Rare and historically significant Brooklyn Atlantics trophy ball dating from the 1859 season. The white-painted ball commemorates an Atlantics' victory over one their local rivals, the Pastimes, by a score of 29-15 on June 23, 1859. That information is beautifully conveyed in blue-painted lettering set within a circular design on the bottom panel of a classically constructed lemon-peel ball. (Part of the white paint displaying the name "Pastime" has flaked off, with only the "time" portion of the team name still visible.) This was almost certainly the ball used in that very contest, as it was customary at the time for the winning club to take possession of the game ball for later display in its clubhouse. This ball represents one of the Atlantics eleven wins in 1859 and even though there was no formal championship series at the time, the Atlantics were considered the "Champions" of 1859. (When the Atlantics won their first game of the season in 1860, a Brooklyn Eagle reporter remarked that it is now claimed for the Atlantics that they are the champion club of Brooklyn as they have never been beaten in a series of home and home matches since their organization.) All nineteenth-century trophy balls are rare, and the fact that this example once belonged to the Brooklyn Atlantics, considered to be the best team in New York (and therefore the best team in the world) in 1859, makes it all the more significant.
This ball also has a unique provenance. It was introduced to the collecting world on a 2010 episode of the Antiques Roadshow (the clip can can be seen online at this address: http://www.pbs.org/wgbh/roadshow/season/15/miami-beach-fl/appraisals/1859-brooklyn-atlantics-baseball--201003A17/). During its presentation on the show, the owner related that it was given to him by his grandfather, who obtained it from groundskeeper at Ebbets Field. That provenance is consistent with the information we know to be true. A treasure trove of memorabilia items was once housed in a small museum at Ebbets Field. When the Dodgers left Brooklyn, all of the material in the museum was either given away or sold at an auction held outside Ebbets Field in 1960 (pictures and newspaper accounts of the sale survive). We speculate that it is highly likely that some or possibly all of the few Atlantics trophy balls in the hobby today long ago originated from the dispersion of the Ebbets Field collection to fans and employees as souvenirs.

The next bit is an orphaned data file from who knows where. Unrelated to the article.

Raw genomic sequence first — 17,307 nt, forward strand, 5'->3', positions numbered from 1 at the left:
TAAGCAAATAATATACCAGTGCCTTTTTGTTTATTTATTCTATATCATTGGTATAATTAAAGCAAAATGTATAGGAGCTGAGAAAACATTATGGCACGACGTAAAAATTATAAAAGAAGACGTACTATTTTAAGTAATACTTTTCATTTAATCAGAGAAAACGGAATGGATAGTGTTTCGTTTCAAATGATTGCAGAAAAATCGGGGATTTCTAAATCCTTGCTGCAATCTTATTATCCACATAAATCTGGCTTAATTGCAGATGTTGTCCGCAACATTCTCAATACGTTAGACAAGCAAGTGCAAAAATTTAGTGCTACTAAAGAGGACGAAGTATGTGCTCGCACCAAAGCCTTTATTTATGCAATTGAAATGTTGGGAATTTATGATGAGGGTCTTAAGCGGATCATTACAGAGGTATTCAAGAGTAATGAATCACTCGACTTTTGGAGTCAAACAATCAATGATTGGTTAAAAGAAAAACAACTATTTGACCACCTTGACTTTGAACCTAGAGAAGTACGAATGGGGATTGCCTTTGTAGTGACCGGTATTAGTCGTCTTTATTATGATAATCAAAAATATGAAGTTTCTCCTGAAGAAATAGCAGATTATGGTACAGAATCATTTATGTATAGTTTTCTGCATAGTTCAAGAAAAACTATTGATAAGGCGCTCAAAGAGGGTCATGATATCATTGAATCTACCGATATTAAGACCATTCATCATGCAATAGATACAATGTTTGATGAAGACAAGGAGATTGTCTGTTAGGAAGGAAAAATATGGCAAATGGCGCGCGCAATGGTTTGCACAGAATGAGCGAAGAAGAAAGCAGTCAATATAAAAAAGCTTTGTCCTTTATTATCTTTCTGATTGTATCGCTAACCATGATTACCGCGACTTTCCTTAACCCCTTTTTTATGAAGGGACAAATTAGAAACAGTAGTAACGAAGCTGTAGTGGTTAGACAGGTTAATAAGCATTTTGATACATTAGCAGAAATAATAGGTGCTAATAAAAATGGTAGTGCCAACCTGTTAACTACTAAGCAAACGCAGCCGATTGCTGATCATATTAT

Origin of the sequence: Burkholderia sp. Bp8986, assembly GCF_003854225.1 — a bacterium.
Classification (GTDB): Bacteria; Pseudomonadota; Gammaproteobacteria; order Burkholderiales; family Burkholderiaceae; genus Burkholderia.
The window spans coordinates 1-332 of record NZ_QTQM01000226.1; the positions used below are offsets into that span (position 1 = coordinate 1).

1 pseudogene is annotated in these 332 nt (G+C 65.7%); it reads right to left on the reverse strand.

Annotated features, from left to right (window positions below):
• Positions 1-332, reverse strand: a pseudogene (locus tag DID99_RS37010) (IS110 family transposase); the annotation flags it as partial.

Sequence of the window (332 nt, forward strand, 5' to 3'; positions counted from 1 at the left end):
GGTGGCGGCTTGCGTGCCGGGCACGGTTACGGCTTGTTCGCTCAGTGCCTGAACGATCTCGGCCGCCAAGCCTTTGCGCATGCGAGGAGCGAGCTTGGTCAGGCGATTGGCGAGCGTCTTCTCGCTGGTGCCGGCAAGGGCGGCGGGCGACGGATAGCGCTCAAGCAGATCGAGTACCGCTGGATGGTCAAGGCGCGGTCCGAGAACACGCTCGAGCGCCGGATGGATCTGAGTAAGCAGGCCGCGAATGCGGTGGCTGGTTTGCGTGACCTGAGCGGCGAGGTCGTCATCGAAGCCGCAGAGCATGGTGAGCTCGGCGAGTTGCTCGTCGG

The Brooklyn Atlantics were founded in 1855 and just four years later won recognition as one of the top clubs in New York. They were also one of original members of the National Association of Base Ball Players in 1857, which was the first organized sports league in history. The Atlantics' high level of play continued through the following decade, during which time they were the unofficial "champions" for a number of years on the strength of a star-studded roster that included Dickey Pearce, Charlie Smith, Fred Crane, Joe Start, and Tom Pratt. In 1870 the Brooklyn Atlantics made history when they defeated the legendary Cincinnati Red Stockings (baseball's first all-professional team), thereby dealing Cincinnati its first loss in 130 games (spanning nearly two years). This is only the second Brooklyn Atlantics trophy ball we have offered in decades and we can only recall having seen two others at public auction. It is also, to the best of our knowledge, the earliest Atlantics trophy ball. As we mentioned earlier, all nineteenth-century trophy balls are extremely rare, and many of the examples in the hobby today represent those from either unknown or far less-prominent clubs. The fact that this ball is not only a very early example (we have seen only a few trophy balls that predate it), but originates from the Brooklyn Atlantics, the most celebrated team of the era, makes it one of the finest trophy balls extant, and one that would be the centerpiece of any advanced nineteenth-century baseball collection. The ball displays moderate wear to heavy wear, including the aforementioned chip to the "Pastime" team name, as well as a few additional chips and a larger abrasion on the side of the ball that reveals the ball's interior components. A mounting hole appears at the base of the ball that is almost certainly related to its manner of original display in the Atlantics' trophy case. In Good condition overall. Reserve $5,000. Estimate (open).
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